Date of Award

Fall 2013

Degree Type


Degree Name

Doctor of Philosophy (PhD)


Chemical Engineering

First Advisor

Rakesh Agrawal

Committee Chair

Rakesh Agrawal

Committee Member 1

Fabio H. Ribeiro

Committee Member 2

Mohit Tawarmalami

Committee Member 3

Gintaras Reklaitis

Committee Member 4

W. Nicholas Delgass


The use of solar energy for human needs faces challenges owing to its relatively low energy intensity and intermittent availability, coupled with the constrained availability of renewable carbon and land resources. This study uses systems analysis tools to identify carbon and energy efficient transformations of solar energy for different purposes, including transportation fuels and grid-scale energy storage. These efforts have been complemented with a feasibility analysis of existing fossil-energy and other hybrid pathways.

In an era of limited fossil resources, liquid fuels from sustainably available (SA) biomass could meet the energy needs of the transportation sector. We present a method for synthesizing augmented biofuel processes, which improve biomass carbon conversion to liquid fuel (&etacarbon) compared to standalone biofuel processes by using supplemental solar energy in the form of H2, heat, and electricity. For any target &etacarbon, our method identifies a process, which is guaranteed to consume the least amount of solar energy among all competing designs, thereby minimizing the land area requirement for biofuel production. A non-convex mixed integer nonlinear programming (MINLP) model allowing for simultaneous mass, heat, and power integration, is built over a process superstructure and solved using global optimization tools. As a case study, we consider biomass thermochemical routes of gasification/Fischer-Tropsch (FT) synthesis and fast-hydropyrolysis/hydrodeoxygenation. For &etacarbon =70-95%, the synergistic gain of the optimal integrated process is evidenced from the 28-156% lower solar energy consumption compared to augmented gasification/FT processes. To accommodate for the intermittent supply of solar heat and H, we suggest two alternative processing options: 1) flexible operation between low and high carbon recovery modes, or 2) adapting a novel energy storage concept based on the cyclic transformation between liquid carbon dioxide and a liquid carbon molecule for round the clock augmented biofuel production.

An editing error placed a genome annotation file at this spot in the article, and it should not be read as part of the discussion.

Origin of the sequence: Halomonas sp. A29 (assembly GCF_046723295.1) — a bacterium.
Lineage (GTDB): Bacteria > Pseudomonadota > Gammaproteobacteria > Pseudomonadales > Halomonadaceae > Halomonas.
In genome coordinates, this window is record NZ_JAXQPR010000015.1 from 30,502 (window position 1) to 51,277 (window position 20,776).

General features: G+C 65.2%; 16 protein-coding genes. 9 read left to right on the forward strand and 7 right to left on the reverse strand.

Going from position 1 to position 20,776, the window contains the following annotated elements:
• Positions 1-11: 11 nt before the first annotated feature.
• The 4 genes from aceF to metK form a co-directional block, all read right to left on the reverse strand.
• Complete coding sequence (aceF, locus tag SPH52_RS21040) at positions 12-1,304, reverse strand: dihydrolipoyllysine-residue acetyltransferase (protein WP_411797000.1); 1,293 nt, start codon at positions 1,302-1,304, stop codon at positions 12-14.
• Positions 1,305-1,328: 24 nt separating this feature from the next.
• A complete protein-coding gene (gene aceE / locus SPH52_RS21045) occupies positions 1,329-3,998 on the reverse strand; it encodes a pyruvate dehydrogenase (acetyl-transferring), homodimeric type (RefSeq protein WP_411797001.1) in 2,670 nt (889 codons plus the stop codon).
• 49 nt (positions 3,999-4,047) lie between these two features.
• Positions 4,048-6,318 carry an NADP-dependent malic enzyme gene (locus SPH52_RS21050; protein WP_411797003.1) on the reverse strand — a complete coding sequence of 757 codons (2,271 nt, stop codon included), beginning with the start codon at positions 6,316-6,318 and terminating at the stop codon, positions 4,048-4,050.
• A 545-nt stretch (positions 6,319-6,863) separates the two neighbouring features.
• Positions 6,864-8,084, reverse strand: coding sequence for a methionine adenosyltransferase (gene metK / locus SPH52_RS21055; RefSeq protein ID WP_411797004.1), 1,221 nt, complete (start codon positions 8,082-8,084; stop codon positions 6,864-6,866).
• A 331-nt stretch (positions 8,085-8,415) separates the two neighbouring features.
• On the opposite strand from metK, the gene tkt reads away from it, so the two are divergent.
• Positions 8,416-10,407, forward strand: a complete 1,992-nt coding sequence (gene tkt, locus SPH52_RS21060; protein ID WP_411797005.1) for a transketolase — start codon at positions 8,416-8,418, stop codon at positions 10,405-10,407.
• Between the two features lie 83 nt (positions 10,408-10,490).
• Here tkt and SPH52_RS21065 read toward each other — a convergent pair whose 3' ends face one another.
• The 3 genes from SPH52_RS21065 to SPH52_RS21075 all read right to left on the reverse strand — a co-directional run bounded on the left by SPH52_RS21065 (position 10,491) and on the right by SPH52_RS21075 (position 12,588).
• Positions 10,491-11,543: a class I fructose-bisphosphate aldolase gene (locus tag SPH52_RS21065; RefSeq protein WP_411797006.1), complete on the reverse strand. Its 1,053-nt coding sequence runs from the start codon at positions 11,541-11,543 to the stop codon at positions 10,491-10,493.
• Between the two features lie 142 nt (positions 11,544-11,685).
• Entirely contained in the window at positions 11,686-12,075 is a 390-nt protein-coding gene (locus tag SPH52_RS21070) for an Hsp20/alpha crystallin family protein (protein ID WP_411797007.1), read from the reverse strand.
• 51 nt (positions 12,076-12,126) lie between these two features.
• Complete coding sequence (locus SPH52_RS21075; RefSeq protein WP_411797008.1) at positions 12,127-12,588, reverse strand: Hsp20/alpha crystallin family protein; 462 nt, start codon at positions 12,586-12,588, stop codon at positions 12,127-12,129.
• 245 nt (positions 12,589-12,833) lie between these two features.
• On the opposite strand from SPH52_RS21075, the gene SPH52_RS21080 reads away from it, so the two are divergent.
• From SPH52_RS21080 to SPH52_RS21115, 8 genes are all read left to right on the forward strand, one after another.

If 100% SA biomass carbon conversion via augmented processes cannot meet the demand for renewable liquid fuel, additional carbon (i.e. atmospheric CO2) and land resources must be allocated for this end use. Here, the metric of Sun-to-Fuel (STF) efficiency is shown to be useful in identifying energy and land use efficient routes for converting atmospheric CO2 to liquid fuel.

The availability of H2 is essential for the supply of fuels and chemicals in a solar economy. Using thermodynamic modeling, we estimate the achievable Sun-to-H2 (STH2) efficiency for water-splitting processes harnessing solar energy predominantly as heat. The estimated STH2 efficiencies of 35-54% for direct and two-stage (using Fe3O4/FeO) thermal water-splitting are greater than the achievable values for electrolytic or single bandgap photoelectrochemical water-splitting.

Reconciling today's energy system with the future solar economy vision demands an energy transition roadmap. For the transportation sector, we propose an energy efficient transition using compressed natural gas that eventually can be substituted with compressed methane derived from biomass. Alternatively, if liquid fuel use remains dominant, we identify synergistic processes for integrated biomass and natural gas conversion to liquid fuel during the interim period.